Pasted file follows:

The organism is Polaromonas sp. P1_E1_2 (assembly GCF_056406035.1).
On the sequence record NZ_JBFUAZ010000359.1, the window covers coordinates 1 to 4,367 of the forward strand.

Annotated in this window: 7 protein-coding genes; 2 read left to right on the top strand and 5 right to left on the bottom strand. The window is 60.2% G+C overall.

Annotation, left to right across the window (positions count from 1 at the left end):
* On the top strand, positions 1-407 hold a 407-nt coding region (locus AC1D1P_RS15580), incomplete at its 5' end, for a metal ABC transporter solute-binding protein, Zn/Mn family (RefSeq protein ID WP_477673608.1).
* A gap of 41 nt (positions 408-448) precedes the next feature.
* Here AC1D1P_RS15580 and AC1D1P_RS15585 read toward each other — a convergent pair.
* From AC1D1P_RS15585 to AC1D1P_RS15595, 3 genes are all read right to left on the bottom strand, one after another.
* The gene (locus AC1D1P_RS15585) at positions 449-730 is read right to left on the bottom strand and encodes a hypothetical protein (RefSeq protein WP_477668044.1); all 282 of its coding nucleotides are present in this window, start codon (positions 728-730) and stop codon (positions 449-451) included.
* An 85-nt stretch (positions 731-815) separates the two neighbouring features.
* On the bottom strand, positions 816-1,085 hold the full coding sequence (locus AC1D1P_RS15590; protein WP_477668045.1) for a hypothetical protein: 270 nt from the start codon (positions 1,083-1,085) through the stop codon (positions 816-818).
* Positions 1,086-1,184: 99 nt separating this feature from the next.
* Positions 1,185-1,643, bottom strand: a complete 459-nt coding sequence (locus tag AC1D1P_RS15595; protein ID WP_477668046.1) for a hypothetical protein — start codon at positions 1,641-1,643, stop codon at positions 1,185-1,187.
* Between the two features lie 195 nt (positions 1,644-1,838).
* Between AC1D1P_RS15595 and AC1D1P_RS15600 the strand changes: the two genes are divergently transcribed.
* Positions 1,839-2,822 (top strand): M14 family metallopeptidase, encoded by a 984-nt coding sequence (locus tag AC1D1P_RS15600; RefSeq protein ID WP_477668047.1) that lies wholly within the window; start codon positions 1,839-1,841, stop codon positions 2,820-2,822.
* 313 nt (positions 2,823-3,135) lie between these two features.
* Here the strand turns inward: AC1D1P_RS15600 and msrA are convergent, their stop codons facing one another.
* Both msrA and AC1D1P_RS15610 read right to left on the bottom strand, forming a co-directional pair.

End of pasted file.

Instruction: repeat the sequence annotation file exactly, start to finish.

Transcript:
The organism is Polaromonas sp. P1_E1_2 (assembly GCF_056406035.1).
On the sequence record NZ_JBFUAZ010000359.1, the window covers coordinates 1 to 4,367 of the forward strand.

Annotated in this window: 7 protein-coding genes; 2 read left to right on the top strand and 5 right to left on the bottom strand. The window is 60.2% G+C overall.

Annotation, left to right across the window (positions count from 1 at the left end):
* On the top strand, positions 1-407 hold a 407-nt coding region (locus AC1D1P_RS15580), incomplete at its 5' end, for a metal ABC transporter solute-binding protein, Zn/Mn family (RefSeq protein ID WP_477673608.1).
* A gap of 41 nt (positions 408-448) precedes the next feature.
* Here AC1D1P_RS15580 and AC1D1P_RS15585 read toward each other — a convergent pair.
* From AC1D1P_RS15585 to AC1D1P_RS15595, 3 genes are all read right to left on the bottom strand, one after another.
* The gene (locus AC1D1P_RS15585) at positions 449-730 is read right to left on the bottom strand and encodes a hypothetical protein (RefSeq protein WP_477668044.1); all 282 of its coding nucleotides are present in this window, start codon (positions 728-730) and stop codon (positions 449-451) included.
* An 85-nt stretch (positions 731-815) separates the two neighbouring features.
* On the bottom strand, positions 816-1,085 hold the full coding sequence (locus AC1D1P_RS15590; protein WP_477668045.1) for a hypothetical protein: 270 nt from the start codon (positions 1,083-1,085) through the stop codon (positions 816-818).
* Positions 1,086-1,184: 99 nt separating this feature from the next.
* Positions 1,185-1,643, bottom strand: a complete 459-nt coding sequence (locus tag AC1D1P_RS15595; protein ID WP_477668046.1) for a hypothetical protein — start codon at positions 1,641-1,643, stop codon at positions 1,185-1,187.
* Between the two features lie 195 nt (positions 1,644-1,838).
* Between AC1D1P_RS15595 and AC1D1P_RS15600 the strand changes: the two genes are divergently transcribed.
* Positions 1,839-2,822 (top strand): M14 family metallopeptidase, encoded by a 984-nt coding sequence (locus tag AC1D1P_RS15600; RefSeq protein ID WP_477668047.1) that lies wholly within the window; start codon positions 1,839-1,841, stop codon positions 2,820-2,822.
* 313 nt (positions 2,823-3,135) lie between these two features.
* Here the strand turns inward: AC1D1P_RS15600 and msrA are convergent, their stop codons facing one another.
* Both msrA and AC1D1P_RS15610 read right to left on the bottom strand, forming a co-directional pair.